Early 19th Century Ballet

The first four decades of the 19th century represent a vital period in the history of ballet.  During those years important aspects of Baroque dance were preserved; the content of the ballet class as we know it today was established; and dancers were trained and prepared for the technical challenges ushered in by the two most important productions of the Romantic ballet era—La Sylphide (Paris, 1832) and Giselle (Paris, 1841).

Pierre Gardel, balletmaster at the Paris Opéra from 1787 to 1827, successfully maintained the ballet enterprise through the tumultuous years of the French revolution and its aftermath.  By 1799, the ballet was officially recognized as a separate but vital entity at the Opéra.  Thus, as in the preceding century, most dancers in the 19th century continued to regard Paris as the locus of superior dance training, performances, and productions.

Ballets continued to be viewed as danced dramas, the term "ballet-pantomime" replacing the earlier term, "ballet d'action."  Rehearsal scores, répétiteurs, contained detailed information for the mimed gestures and expressions, allied closely to the musical notes and phrases in the score.  Dancing mostly occurred in extended divertissements, often associated with celebratory scenes.  Pas de deux, pas de trois, pas de cinq, etc. were indicated in the score but without details of steps.  A local balletmaster, having obtained the score, could devise his own choreography of a well-known ballet, perhaps based on his memory of a Paris production, while maintaining the integrity of the ballet by conforming to the details of the storyline.

Following this tradition, August Bournonville, using a newly commissioned score, rechoreograhed Filippo Taglioni's ballet La Sylphide for the Royal Danish Ballet in 1836, a version which remains a staple of the company's repertory.  The RDB also has retained a version of the Pas de Vestale, a pas de deux created by Gardel in 1807 for the opera La Vestale.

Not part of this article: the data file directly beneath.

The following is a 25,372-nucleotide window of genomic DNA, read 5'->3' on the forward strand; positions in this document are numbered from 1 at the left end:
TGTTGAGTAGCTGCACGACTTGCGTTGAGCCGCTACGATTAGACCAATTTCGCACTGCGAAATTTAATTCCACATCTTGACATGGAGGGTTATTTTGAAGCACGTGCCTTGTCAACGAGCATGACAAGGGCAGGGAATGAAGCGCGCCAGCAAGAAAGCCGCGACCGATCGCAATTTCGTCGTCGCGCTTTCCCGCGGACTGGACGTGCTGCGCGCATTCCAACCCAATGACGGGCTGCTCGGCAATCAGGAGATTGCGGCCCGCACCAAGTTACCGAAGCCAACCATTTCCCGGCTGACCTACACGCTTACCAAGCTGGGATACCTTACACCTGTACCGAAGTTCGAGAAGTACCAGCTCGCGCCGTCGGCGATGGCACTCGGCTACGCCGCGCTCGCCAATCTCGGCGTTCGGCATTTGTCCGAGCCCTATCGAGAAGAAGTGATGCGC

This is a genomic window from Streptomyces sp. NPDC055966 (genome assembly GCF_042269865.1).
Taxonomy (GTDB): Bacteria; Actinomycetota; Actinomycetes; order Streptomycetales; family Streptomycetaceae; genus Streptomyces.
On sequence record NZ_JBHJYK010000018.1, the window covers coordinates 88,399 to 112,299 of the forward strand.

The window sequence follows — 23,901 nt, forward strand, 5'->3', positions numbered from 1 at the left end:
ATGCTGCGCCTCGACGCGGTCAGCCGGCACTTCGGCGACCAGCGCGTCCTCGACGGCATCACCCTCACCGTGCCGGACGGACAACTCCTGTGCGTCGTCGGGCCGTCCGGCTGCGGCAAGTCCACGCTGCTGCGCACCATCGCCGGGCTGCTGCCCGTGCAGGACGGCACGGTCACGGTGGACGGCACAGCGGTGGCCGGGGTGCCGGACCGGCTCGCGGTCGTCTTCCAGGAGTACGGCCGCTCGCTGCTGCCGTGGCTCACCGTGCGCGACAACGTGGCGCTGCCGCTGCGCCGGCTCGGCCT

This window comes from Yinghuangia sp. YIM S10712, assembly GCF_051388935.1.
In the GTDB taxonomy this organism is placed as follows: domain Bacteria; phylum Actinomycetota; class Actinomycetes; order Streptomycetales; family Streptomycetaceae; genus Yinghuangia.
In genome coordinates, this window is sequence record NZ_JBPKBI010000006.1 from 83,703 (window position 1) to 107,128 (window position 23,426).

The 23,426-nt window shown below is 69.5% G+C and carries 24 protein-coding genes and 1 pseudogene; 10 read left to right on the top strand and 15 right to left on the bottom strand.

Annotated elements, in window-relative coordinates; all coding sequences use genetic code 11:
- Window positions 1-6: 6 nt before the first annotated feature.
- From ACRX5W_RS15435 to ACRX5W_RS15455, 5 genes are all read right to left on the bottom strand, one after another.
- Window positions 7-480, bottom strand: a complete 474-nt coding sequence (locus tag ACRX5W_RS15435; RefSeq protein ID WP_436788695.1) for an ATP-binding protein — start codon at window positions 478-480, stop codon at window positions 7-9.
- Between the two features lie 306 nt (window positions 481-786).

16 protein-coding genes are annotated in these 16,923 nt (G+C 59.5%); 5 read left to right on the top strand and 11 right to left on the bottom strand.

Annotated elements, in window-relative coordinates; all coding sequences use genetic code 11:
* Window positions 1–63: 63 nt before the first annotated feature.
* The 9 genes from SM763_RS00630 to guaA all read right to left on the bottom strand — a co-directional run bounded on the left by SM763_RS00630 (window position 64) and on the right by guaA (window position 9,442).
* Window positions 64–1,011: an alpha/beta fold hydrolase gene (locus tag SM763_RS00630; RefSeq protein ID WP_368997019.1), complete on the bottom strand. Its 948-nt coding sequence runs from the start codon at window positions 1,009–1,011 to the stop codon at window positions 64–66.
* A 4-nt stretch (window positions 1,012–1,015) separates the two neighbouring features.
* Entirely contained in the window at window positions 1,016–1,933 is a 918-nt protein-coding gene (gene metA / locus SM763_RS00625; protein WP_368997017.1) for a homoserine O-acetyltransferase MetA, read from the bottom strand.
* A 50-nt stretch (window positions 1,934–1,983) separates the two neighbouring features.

The complete choreographic notes and the music for Gardel's famous pas de deux are among other valuable theatrical dance materials compiled between 1820 and 1836.  From these sources we learn how theatrical pas, the entrées for one or more dancers, were structured as well as the ballet vocabulary employed.  Written by dancers who also were teachers, these sources reveal the ballet tradition as it developed not only in Paris but also in other major dance centers.

Of particular importance is what the written sources reveal about the development of ballet technique and training.  The structure of the class, beginning with the elementary exercises—pliés, relevés, battements, ronds de jambe—are outlined and described in detail.  The ports de bras and exercices d'aplomb as described correspond closely to exercises continued into today in the Cecchetti Methode, the Vaganova tradition, and the Bournonville School.

Developments in pointe technique—dancing on the tips of the toes—are documented, providing examples of movements, and the strengthening exercises they required, that were mastered by Marie Taglioni and her predecessors.  Their abilities, often viewed today as "revolutionary," were at the time a logical development of a dance technique that had long emphasized lightness and elevation.  Going from demi-pointe to full pointe was part of that evolution.

Sometimes viewed as an obscure period in ballet's history, the early 19th century might better be seen as the continuation of a rich, complex art form, absorbing new developments that would have far reaching impact.  Practitioners from the period have left records of ballet training and choreographies that invite our investigations and, ultimately, performances.

— Sandra Noll Hammond

On to 19th Century Social Dance